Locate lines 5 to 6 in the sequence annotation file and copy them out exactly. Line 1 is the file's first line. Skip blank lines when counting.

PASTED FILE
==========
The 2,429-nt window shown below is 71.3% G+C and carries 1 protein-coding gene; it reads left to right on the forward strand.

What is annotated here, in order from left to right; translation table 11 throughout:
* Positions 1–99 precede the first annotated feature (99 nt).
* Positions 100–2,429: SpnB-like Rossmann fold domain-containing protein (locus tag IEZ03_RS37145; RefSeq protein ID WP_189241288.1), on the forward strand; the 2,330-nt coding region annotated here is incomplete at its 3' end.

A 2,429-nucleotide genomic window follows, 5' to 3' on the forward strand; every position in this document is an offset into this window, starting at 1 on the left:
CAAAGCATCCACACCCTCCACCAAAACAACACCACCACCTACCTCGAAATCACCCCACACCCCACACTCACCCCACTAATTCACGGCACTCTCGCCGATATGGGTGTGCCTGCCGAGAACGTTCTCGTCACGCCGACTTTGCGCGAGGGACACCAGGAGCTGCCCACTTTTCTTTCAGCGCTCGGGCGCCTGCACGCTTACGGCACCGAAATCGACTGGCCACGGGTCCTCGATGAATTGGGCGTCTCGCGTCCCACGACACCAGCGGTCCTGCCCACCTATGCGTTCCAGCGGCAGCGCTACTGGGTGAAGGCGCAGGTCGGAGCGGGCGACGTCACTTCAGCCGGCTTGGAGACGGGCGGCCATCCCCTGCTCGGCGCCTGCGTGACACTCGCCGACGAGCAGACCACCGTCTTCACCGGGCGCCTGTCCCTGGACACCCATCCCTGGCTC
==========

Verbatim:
A 2,429-nucleotide genomic window follows, 5' to 3' on the forward strand; every position in this document is an offset into this window, starting at 1 on the left:
CAAAGCATCCACACCCTCCACCAAAACAACACCACCACCTACCTCGAAATCACCCCACACCCCACACTCACCCCACTAATTCACGGCACTCTCGCCGATATGGGTGTGCCTGCCGAGAACGTTCTCGTCACGCCGACTTTGCGCGAGGGACACCAGGAGCTGCCCACTTTTCTTTCAGCGCTCGGGCGCCTGCACGCTTACGGCACCGAAATCGACTGGCCACGGGTCCTCGATGAATTGGGCGTCTCGCGTCCCACGACACCAGCGGTCCTGCCCACCTATGCGTTCCAGCGGCAGCGCTACTGGGTGAAGGCGCAGGTCGGAGCGGGCGACGTCACTTCAGCCGGCTTGGAGACGGGCGGCCATCCCCTGCTCGGCGCCTGCGTGACACTCGCCGACGAGCAGACCACCGTCTTCACCGGGCGCCTGTCCCTGGACACCCATCCCTGGCTC